Blade, we hardly knew ye (image:

Blade (1998)

Directed by Stephen Norrington

Written by David S. Goyer

Starring: Wesley Snipes, Stephen Dorff, Kris Kristofferson

Blade seems like a movie that should have more of a following. At the time of its release, the dark and pulpy flick enjoyed generally favorable reviews, as well as a respectable box office showing, closing out its lifetime worldwide grosses at $131 million. This was a period when all but the most recognizable comic book adaptations carried something of a stigma in the world of entertainment, and in that light, the marketing for Blade positioned the film more as a vampire action flick that happened to draw on a comic book as its source material. In this vein (pardon the pun) too, Blade was something of a tide-turner, belonging to the select group of pre-2000s vampire movies that weren’t completely mired in schlock (its compatriots being Bram Stoker’s Dracula and Interview With the Vampire). Still, these days Blade is largely forgotten, and I think there are several reasons why.

While Blade may have helped lead the charge towards the future of respectable comic book movies, as a pioneer, the film was bound to be left behind. In 1998, studios were still trying to wrap their heads around the notion of turning comic books, then viewed as kid’s stuff, into films that were marketable enough to all four quadrants to justify their massive budgets. Development executives seemed to struggle especially with the idea of “adult” comics, insisting on layering adaptations with loads of camp that often resulted in strange, tonally confused Frankensteins, such as Joel Schumacher’s Batman adaptations, and Alex Proyas’ reworking of The Crow. While David S. Goyer may have “only” been a writer on Blade, it’s arguably been his baby from the beginning, and helped firmly establish him as a go-to comics guy in Hollywood. Blade still clings to some of the vestigial camp of its predecessors, but the dark and gritty atmosphere identity that would become synonymous with Goyer’s name is present and accounted for. As Tinseltown began to realize the untapped potential of comic book franchises, new marching orders came down and “dark and gritty” became de rigeur. Goyer would lead the charge, contributing writing to Christopher Nolan’s rebooting of the long-dormant and presumed dead Batman franchise, as well as the Nolan-produced Man of Steel. Oddly, Goyer is at least partly responsible for a tonal shift in comic book films that left Blade looking more than a little quaint.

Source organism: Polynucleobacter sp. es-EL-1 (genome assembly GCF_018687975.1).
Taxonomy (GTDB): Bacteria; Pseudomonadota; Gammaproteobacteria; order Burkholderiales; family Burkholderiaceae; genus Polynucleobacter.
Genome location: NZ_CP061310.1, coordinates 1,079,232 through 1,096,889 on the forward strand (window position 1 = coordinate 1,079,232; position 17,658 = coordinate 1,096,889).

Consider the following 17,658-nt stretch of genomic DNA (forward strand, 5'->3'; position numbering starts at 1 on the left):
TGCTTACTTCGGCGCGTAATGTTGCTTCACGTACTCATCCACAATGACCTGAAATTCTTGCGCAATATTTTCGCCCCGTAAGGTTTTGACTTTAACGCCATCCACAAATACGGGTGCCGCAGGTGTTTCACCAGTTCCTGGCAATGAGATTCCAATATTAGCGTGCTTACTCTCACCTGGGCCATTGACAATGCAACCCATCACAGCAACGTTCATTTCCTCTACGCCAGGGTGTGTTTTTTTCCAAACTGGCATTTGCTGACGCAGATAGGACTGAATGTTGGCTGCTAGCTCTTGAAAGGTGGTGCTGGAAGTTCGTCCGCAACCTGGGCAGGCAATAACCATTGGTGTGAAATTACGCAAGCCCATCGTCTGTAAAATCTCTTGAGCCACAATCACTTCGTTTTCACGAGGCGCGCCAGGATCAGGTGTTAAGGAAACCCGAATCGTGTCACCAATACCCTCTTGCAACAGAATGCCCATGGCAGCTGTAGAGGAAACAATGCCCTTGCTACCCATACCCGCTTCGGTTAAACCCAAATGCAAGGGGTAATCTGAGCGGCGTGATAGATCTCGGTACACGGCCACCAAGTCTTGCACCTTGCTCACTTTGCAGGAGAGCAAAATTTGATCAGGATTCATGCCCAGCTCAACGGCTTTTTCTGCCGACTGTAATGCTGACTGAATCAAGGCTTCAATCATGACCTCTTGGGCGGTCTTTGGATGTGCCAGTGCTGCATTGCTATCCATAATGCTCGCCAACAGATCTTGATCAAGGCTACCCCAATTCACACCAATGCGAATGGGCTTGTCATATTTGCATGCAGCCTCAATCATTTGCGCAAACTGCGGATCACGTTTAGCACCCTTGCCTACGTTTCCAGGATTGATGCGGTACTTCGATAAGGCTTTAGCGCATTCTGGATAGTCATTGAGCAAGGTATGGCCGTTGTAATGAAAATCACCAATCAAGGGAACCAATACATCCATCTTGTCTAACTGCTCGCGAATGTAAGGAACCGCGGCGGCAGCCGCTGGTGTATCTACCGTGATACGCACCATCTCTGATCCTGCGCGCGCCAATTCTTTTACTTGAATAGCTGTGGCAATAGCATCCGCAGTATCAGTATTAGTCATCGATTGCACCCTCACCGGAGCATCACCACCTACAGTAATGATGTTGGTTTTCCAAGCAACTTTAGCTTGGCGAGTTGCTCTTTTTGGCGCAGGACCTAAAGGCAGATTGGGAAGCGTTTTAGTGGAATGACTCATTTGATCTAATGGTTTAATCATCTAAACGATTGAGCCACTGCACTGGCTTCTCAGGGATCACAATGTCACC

Goyer also penned two sequels, Blade II and Blade Trinity, both of which tried to fall in line with emerging trends but wound up playing as overcorrected, grim-faced nonsense romps (and the addition of the always-annoying Ryan Reynolds didn’t help). A few bad movies won’t always sink a franchise (Batman), but an emerging property with a lot of x-factors couldn’t really afford the consequences of two back-to-back stumbles. The sequels didn’t do terribly at the box office, but by the time Trinity rolled around in 2004, the comic book races were off and running, and the incredibly violent, R-rated franchise based on a lesser known and less than marketable character was soon put out to pasture. In my opinion, the fun and quirky brutality of Blade has been eclipsed by the eye-rolling tedium of its sequels. As such, it’s been relegated to less-than-prestigious cult status, doomed to live on only in the hearts of fedora-wearing neckbeards and guys who regularly attend anime conventions.

Last but not least, the falling star of Wesley Snipes may have sunk the half-vampire vampire-killer altogether. While the actor’s tax troubles weren’t common knowledge until around 2006, chances are that talk of Snipes’ financial philandering had begun to circulate around Hollywood much earlier: a look at the one-time star’s filmography reveals that he sank into the direct-to-video abyss immediately following Blade Trinity, and did not return to theaters until 2009, with Brooklyn’s Finest. It seems more than likely that Snipes was considered too “complicated” to work with by 2005, and became persona non grata in the world of big budget filmmaking as a result.

If we’re going to speak in massively hyperbolic metaphors, it’s important to remember that those who lead the charge are seldom immortalized as heroes. Rather, they’re the first to die facedown in the mud, their backs trampled by the waves of others coming behind them. Blade may not be a masterpiece, and the story of Blade slipping back into the shadows of the public consciousness may not be a tragedy, but as we wrap up a month that saw the box office dominated by Teenage Mutant Ninja Turtles and Guardians of the Galaxy, it’s important to remember that thing weren’t always like this.

Whether or not that’s a good thing, well…that’s for another article.